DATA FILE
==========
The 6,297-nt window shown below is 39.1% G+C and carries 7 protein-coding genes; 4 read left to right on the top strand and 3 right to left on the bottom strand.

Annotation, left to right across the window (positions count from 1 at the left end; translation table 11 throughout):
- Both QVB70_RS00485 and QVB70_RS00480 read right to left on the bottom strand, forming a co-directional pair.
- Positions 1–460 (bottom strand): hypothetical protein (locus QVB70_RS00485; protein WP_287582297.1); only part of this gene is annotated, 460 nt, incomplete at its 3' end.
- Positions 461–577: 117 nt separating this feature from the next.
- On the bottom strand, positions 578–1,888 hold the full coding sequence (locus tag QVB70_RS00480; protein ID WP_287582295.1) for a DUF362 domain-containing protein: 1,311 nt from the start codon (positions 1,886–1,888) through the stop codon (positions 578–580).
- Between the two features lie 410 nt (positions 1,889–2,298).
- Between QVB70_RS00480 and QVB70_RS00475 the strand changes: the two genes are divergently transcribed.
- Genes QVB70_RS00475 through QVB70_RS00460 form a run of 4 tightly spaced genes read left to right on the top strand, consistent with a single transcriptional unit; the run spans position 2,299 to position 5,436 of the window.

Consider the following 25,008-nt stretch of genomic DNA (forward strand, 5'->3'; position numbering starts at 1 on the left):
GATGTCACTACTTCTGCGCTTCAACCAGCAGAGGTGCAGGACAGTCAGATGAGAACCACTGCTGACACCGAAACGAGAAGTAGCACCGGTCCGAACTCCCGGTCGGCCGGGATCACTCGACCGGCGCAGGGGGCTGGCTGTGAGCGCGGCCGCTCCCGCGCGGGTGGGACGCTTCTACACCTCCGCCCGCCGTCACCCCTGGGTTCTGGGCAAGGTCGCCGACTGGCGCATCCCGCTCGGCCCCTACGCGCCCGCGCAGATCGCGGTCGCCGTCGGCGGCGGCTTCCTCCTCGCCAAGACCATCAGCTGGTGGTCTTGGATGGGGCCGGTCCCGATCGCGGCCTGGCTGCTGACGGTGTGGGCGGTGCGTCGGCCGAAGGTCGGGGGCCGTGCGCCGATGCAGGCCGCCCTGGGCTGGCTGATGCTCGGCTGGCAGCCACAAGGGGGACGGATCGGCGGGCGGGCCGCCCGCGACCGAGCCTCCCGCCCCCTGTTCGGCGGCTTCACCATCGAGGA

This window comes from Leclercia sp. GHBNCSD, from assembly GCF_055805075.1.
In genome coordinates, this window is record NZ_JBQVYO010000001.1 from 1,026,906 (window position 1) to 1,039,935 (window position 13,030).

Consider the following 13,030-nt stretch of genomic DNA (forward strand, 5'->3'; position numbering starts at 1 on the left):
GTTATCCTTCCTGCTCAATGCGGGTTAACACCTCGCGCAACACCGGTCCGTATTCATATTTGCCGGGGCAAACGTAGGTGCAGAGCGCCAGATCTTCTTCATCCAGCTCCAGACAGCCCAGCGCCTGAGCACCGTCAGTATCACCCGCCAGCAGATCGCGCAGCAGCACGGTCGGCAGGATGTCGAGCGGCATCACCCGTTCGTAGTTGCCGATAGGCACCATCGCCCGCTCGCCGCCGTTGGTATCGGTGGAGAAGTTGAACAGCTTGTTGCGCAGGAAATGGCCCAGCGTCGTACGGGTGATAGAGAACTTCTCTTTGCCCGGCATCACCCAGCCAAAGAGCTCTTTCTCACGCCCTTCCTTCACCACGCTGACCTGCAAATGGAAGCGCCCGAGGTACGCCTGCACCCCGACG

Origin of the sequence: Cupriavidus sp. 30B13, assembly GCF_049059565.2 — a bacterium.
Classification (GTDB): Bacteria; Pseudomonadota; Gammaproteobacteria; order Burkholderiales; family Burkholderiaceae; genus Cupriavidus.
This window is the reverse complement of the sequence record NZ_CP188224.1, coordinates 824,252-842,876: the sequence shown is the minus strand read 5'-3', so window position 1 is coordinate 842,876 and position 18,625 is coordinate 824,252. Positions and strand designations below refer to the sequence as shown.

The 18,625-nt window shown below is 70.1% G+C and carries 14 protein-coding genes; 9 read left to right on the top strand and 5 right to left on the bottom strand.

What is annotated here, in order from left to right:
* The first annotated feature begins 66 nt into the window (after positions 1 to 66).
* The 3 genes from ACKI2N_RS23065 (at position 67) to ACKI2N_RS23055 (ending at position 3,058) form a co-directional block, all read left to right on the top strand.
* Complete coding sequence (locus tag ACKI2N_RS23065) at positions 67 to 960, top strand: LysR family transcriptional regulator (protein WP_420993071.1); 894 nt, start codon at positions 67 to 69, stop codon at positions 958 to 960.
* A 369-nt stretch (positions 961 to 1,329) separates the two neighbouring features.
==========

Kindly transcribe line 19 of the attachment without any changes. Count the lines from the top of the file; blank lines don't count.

The 18,625-nt window shown below is 70.1% G+C and carries 14 protein-coding genes; 9 read left to right on the top strand and 5 right to left on the bottom strand.